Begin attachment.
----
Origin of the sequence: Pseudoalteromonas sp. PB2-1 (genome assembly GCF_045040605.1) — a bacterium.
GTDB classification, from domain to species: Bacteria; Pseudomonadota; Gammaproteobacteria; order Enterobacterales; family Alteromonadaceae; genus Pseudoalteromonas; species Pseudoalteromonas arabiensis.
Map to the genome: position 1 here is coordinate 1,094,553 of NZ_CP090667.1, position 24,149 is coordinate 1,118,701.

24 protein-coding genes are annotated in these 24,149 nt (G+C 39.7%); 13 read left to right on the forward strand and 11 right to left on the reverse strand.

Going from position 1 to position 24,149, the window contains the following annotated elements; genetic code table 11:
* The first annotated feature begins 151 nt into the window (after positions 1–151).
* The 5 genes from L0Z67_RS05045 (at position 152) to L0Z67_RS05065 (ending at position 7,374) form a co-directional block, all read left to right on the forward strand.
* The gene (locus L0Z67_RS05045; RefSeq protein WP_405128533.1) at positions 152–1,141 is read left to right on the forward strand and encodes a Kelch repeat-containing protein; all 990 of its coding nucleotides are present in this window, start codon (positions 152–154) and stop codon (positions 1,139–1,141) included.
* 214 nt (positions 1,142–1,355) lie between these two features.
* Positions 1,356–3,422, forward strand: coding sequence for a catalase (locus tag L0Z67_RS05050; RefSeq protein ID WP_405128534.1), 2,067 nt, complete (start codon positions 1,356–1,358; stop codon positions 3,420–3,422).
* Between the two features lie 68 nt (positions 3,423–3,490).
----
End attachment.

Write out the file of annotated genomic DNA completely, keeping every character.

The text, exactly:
Origin of the sequence: Pseudoalteromonas sp. PB2-1 (genome assembly GCF_045040605.1) — a bacterium.
GTDB classification, from domain to species: Bacteria; Pseudomonadota; Gammaproteobacteria; order Enterobacterales; family Alteromonadaceae; genus Pseudoalteromonas; species Pseudoalteromonas arabiensis.
Map to the genome: position 1 here is coordinate 1,094,553 of NZ_CP090667.1, position 24,149 is coordinate 1,118,701.

24 protein-coding genes are annotated in these 24,149 nt (G+C 39.7%); 13 read left to right on the forward strand and 11 right to left on the reverse strand.

Going from position 1 to position 24,149, the window contains the following annotated elements; genetic code table 11:
* The first annotated feature begins 151 nt into the window (after positions 1–151).
* The 5 genes from L0Z67_RS05045 (at position 152) to L0Z67_RS05065 (ending at position 7,374) form a co-directional block, all read left to right on the forward strand.
* The gene (locus L0Z67_RS05045; RefSeq protein WP_405128533.1) at positions 152–1,141 is read left to right on the forward strand and encodes a Kelch repeat-containing protein; all 990 of its coding nucleotides are present in this window, start codon (positions 152–154) and stop codon (positions 1,139–1,141) included.
* 214 nt (positions 1,142–1,355) lie between these two features.
* Positions 1,356–3,422, forward strand: coding sequence for a catalase (locus tag L0Z67_RS05050; RefSeq protein ID WP_405128534.1), 2,067 nt, complete (start codon positions 1,356–1,358; stop codon positions 3,420–3,422).
* Between the two features lie 68 nt (positions 3,423–3,490).